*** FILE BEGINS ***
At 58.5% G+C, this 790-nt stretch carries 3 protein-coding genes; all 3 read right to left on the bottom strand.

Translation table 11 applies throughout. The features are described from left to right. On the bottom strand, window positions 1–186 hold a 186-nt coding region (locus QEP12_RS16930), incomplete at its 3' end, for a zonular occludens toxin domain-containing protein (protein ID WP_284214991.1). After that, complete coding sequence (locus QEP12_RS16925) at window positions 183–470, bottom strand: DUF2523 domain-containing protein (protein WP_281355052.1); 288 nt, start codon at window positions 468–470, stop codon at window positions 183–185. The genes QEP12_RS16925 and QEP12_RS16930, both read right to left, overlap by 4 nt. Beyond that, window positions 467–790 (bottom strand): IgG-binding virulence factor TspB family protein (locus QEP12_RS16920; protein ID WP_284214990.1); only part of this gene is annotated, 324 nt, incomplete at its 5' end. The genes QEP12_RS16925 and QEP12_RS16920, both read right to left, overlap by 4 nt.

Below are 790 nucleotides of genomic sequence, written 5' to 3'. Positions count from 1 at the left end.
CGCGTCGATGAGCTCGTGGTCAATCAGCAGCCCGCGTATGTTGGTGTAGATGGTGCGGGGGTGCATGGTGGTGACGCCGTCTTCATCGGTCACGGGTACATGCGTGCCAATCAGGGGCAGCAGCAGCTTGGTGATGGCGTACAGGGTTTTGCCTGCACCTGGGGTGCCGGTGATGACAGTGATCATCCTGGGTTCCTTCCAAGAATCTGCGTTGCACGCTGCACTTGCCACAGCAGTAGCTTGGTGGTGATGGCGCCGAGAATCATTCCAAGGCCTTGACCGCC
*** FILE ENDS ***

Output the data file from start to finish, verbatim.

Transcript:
At 58.5% G+C, this 790-nt stretch carries 3 protein-coding genes; all 3 read right to left on the bottom strand.

Translation table 11 applies throughout. The features are described from left to right. On the bottom strand, window positions 1–186 hold a 186-nt coding region (locus QEP12_RS16930), incomplete at its 3' end, for a zonular occludens toxin domain-containing protein (protein ID WP_284214991.1). After that, complete coding sequence (locus QEP12_RS16925) at window positions 183–470, bottom strand: DUF2523 domain-containing protein (protein WP_281355052.1); 288 nt, start codon at window positions 468–470, stop codon at window positions 183–185. The genes QEP12_RS16925 and QEP12_RS16930, both read right to left, overlap by 4 nt. Beyond that, window positions 467–790 (bottom strand): IgG-binding virulence factor TspB family protein (locus QEP12_RS16920; protein ID WP_284214990.1); only part of this gene is annotated, 324 nt, incomplete at its 5' end. The genes QEP12_RS16925 and QEP12_RS16920, both read right to left, overlap by 4 nt.

Below are 790 nucleotides of genomic sequence, written 5' to 3'. Positions count from 1 at the left end.
CGCGTCGATGAGCTCGTGGTCAATCAGCAGCCCGCGTATGTTGGTGTAGATGGTGCGGGGGTGCATGGTGGTGACGCCGTCTTCATCGGTCACGGGTACATGCGTGCCAATCAGGGGCAGCAGCAGCTTGGTGATGGCGTACAGGGTTTTGCCTGCACCTGGGGTGCCGGTGATGACAGTGATCATCCTGGGTTCCTTCCAAGAATCTGCGTTGCACGCTGCACTTGCCACAGCAGTAGCTTGGTGGTGATGGCGCCGAGAATCATTCCAAGGCCTTGACCGCC